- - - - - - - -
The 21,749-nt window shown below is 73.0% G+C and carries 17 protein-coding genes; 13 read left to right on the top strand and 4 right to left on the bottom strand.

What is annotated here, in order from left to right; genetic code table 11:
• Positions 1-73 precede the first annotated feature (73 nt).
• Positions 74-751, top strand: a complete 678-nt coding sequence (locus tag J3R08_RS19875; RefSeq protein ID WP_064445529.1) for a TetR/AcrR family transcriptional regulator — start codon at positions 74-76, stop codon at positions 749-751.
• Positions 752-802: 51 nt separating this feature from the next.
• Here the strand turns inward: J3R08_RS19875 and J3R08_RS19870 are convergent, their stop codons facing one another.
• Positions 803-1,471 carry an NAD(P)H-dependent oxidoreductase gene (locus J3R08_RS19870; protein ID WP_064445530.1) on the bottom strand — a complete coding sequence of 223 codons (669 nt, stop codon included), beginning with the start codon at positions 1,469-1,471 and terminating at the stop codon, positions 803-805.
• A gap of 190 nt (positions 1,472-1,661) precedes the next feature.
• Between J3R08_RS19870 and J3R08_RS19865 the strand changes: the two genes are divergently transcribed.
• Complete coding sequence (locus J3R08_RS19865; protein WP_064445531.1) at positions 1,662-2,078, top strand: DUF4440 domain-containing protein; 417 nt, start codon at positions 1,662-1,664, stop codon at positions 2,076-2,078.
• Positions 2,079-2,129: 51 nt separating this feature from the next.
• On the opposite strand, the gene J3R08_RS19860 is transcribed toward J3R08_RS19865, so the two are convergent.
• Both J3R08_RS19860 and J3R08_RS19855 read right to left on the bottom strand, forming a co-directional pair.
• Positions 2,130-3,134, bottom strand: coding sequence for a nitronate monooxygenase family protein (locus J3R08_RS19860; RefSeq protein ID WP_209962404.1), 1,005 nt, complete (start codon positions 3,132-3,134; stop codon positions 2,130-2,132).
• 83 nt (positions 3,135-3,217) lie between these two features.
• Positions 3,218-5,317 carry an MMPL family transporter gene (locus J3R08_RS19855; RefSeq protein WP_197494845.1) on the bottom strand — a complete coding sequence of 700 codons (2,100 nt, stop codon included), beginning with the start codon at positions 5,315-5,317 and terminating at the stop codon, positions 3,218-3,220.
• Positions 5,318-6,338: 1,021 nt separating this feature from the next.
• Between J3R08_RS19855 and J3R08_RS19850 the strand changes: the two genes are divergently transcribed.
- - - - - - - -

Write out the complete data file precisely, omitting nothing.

The 21,749-nt window shown below is 73.0% G+C and carries 17 protein-coding genes; 13 read left to right on the top strand and 4 right to left on the bottom strand.

What is annotated here, in order from left to right; genetic code table 11:
• Positions 1-73 precede the first annotated feature (73 nt).
• Positions 74-751, top strand: a complete 678-nt coding sequence (locus tag J3R08_RS19875; RefSeq protein ID WP_064445529.1) for a TetR/AcrR family transcriptional regulator — start codon at positions 74-76, stop codon at positions 749-751.
• Positions 752-802: 51 nt separating this feature from the next.
• Here the strand turns inward: J3R08_RS19875 and J3R08_RS19870 are convergent, their stop codons facing one another.
• Positions 803-1,471 carry an NAD(P)H-dependent oxidoreductase gene (locus J3R08_RS19870; protein ID WP_064445530.1) on the bottom strand — a complete coding sequence of 223 codons (669 nt, stop codon included), beginning with the start codon at positions 1,469-1,471 and terminating at the stop codon, positions 803-805.
• A gap of 190 nt (positions 1,472-1,661) precedes the next feature.
• Between J3R08_RS19870 and J3R08_RS19865 the strand changes: the two genes are divergently transcribed.
• Complete coding sequence (locus J3R08_RS19865; protein WP_064445531.1) at positions 1,662-2,078, top strand: DUF4440 domain-containing protein; 417 nt, start codon at positions 1,662-1,664, stop codon at positions 2,076-2,078.
• Positions 2,079-2,129: 51 nt separating this feature from the next.
• On the opposite strand, the gene J3R08_RS19860 is transcribed toward J3R08_RS19865, so the two are convergent.
• Both J3R08_RS19860 and J3R08_RS19855 read right to left on the bottom strand, forming a co-directional pair.
• Positions 2,130-3,134, bottom strand: coding sequence for a nitronate monooxygenase family protein (locus J3R08_RS19860; RefSeq protein ID WP_209962404.1), 1,005 nt, complete (start codon positions 3,132-3,134; stop codon positions 2,130-2,132).
• 83 nt (positions 3,135-3,217) lie between these two features.
• Positions 3,218-5,317 carry an MMPL family transporter gene (locus J3R08_RS19855; RefSeq protein WP_197494845.1) on the bottom strand — a complete coding sequence of 700 codons (2,100 nt, stop codon included), beginning with the start codon at positions 5,315-5,317 and terminating at the stop codon, positions 3,218-3,220.
• Positions 5,318-6,338: 1,021 nt separating this feature from the next.
• Between J3R08_RS19855 and J3R08_RS19850 the strand changes: the two genes are divergently transcribed.